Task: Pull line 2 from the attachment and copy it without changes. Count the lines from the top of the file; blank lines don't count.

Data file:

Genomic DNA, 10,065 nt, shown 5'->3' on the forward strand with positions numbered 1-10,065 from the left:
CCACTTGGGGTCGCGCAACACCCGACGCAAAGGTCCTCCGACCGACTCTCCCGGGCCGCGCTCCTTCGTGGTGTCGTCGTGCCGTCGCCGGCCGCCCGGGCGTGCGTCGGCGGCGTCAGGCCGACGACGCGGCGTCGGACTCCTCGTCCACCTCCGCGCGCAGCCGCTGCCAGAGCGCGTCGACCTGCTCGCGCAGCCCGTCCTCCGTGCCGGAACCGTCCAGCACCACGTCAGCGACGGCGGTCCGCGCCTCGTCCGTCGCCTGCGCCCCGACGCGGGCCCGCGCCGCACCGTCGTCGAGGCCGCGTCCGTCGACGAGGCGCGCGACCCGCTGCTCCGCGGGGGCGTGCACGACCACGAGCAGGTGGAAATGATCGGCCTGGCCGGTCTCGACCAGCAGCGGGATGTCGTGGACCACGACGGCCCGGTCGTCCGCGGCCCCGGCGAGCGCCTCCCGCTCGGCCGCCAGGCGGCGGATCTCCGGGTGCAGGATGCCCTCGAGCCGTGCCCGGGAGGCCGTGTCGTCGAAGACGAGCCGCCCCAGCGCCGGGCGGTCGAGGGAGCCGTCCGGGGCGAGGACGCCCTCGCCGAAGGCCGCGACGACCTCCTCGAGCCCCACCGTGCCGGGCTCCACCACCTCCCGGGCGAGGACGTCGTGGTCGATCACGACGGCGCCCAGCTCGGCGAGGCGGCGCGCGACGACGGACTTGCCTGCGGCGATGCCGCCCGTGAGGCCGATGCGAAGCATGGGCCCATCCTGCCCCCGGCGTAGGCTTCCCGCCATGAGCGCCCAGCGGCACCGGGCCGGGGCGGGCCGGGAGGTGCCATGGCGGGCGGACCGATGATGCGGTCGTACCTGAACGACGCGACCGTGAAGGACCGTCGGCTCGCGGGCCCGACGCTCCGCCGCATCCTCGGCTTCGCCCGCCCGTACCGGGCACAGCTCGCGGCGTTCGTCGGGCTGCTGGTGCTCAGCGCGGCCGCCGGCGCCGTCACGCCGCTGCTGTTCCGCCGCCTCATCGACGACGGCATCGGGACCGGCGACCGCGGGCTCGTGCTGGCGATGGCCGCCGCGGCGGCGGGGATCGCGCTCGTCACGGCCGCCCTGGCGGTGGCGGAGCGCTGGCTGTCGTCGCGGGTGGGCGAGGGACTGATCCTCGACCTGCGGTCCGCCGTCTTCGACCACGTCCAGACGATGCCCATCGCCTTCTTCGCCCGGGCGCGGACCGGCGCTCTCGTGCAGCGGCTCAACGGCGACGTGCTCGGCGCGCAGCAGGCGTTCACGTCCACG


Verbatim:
CCACTTGGGGTCGCGCAACACCCGACGCAAAGGTCCTCCGACCGACTCTCCCGGGCCGCGCTCCTTCGTGGTGTCGTCGTGCCGTCGCCGGCCGCCCGGGCGTGCGTCGGCGGCGTCAGGCCGACGACGCGGCGTCGGACTCCTCGTCCACCTCCGCGCGCAGCCGCTGCCAGAGCGCGTCGACCTGCTCGCGCAGCCCGTCCTCCGTGCCGGAACCGTCCAGCACCACGTCAGCGACGGCGGTCCGCGCCTCGTCCGTCGCCTGCGCCCCGACGCGGGCCCGCGCCGCACCGTCGTCGAGGCCGCGTCCGTCGACGAGGCGCGCGACCCGCTGCTCCGCGGGGGCGTGCACGACCACGAGCAGGTGGAAATGATCGGCCTGGCCGGTCTCGACCAGCAGCGGGATGTCGTGGACCACGACGGCCCGGTCGTCCGCGGCCCCGGCGAGCGCCTCCCGCTCGGCCGCCAGGCGGCGGATCTCCGGGTGCAGGATGCCCTCGAGCCGTGCCCGGGAGGCCGTGTCGTCGAAGACGAGCCGCCCCAGCGCCGGGCGGTCGAGGGAGCCGTCCGGGGCGAGGACGCCCTCGCCGAAGGCCGCGACGACCTCCTCGAGCCCCACCGTGCCGGGCTCCACCACCTCCCGGGCGAGGACGTCGTGGTCGATCACGACGGCGCCCAGCTCGGCGAGGCGGCGCGCGACGACGGACTTGCCTGCGGCGATGCCGCCCGTGAGGCCGATGCGAAGCATGGGCCCATCCTGCCCCCGGCGTAGGCTTCCCGCCATGAGCGCCCAGCGGCACCGGGCCGGGGCGGGCCGGGAGGTGCCATGGCGGGCGGACCGATGATGCGGTCGTACCTGAACGACGCGACCGTGAAGGACCGTCGGCTCGCGGGCCCGACGCTCCGCCGCATCCTCGGCTTCGCCCGCCCGTACCGGGCACAGCTCGCGGCGTTCGTCGGGCTGCTGGTGCTCAGCGCGGCCGCCGGCGCCGTCACGCCGCTGCTGTTCCGCCGCCTCATCGACGACGGCATCGGGACCGGCGACCGCGGGCTCGTGCTGGCGATGGCCGCCGCGGCGGCGGGGATCGCGCTCGTCACGGCCGCCCTGGCGGTGGCGGAGCGCTGGCTGTCGTCGCGGGTGGGCGAGGGACTGATCCTCGACCTGCGGTCCGCCGTCTTCGACCACGTCCAGACGATGCCCATCGCCTTCTTCGCCCGGGCGCGGACCGGCGCTCTCGTGCAGCGGCTCAACGGCGACGTGCTCGGCGCGCAGCAGGCGTTCACGTCCACG